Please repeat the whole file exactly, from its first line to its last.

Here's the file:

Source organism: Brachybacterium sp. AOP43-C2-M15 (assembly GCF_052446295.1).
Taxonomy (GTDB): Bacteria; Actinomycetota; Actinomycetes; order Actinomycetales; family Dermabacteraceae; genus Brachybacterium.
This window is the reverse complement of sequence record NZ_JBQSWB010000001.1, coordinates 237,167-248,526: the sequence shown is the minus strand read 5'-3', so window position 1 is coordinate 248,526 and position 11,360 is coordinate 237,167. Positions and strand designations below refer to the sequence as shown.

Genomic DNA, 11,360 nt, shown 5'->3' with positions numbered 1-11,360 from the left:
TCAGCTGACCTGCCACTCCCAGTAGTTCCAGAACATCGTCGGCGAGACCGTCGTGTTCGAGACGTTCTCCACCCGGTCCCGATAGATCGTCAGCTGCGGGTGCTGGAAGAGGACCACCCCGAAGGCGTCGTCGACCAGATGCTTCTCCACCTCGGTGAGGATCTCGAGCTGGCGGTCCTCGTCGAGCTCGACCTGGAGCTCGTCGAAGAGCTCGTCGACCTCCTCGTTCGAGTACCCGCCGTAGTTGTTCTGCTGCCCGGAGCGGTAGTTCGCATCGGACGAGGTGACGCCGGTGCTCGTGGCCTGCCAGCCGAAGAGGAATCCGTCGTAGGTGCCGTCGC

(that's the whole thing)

Source organism: Brachybacterium sp. AOP43-C2-M15 (assembly GCF_052446295.1).
Taxonomy (GTDB): Bacteria; Actinomycetota; Actinomycetes; order Actinomycetales; family Dermabacteraceae; genus Brachybacterium.
This window is the reverse complement of sequence record NZ_JBQSWB010000001.1, coordinates 237,167-248,526: the sequence shown is the minus strand read 5'-3', so window position 1 is coordinate 248,526 and position 11,360 is coordinate 237,167. Positions and strand designations below refer to the sequence as shown.

Genomic DNA, 11,360 nt, shown 5'->3' with positions numbered 1-11,360 from the left:
TCAGCTGACCTGCCACTCCCAGTAGTTCCAGAACATCGTCGGCGAGACCGTCGTGTTCGAGACGTTCTCCACCCGGTCCCGATAGATCGTCAGCTGCGGGTGCTGGAAGAGGACCACCCCGAAGGCGTCGTCGACCAGATGCTTCTCCACCTCGGTGAGGATCTCGAGCTGGCGGTCCTCGTCGAGCTCGACCTGGAGCTCGTCGAAGAGCTCGTCGACCTCCTCGTTCGAGTACCCGCCGTAGTTGTTCTGCTGCCCGGAGCGGTAGTTCGCATCGGACGAGGTGACGCCGGTGCTCGTGGCCTGCCAGCCGAAGAGGAATCCGTCGTAGGTGCCGTCGC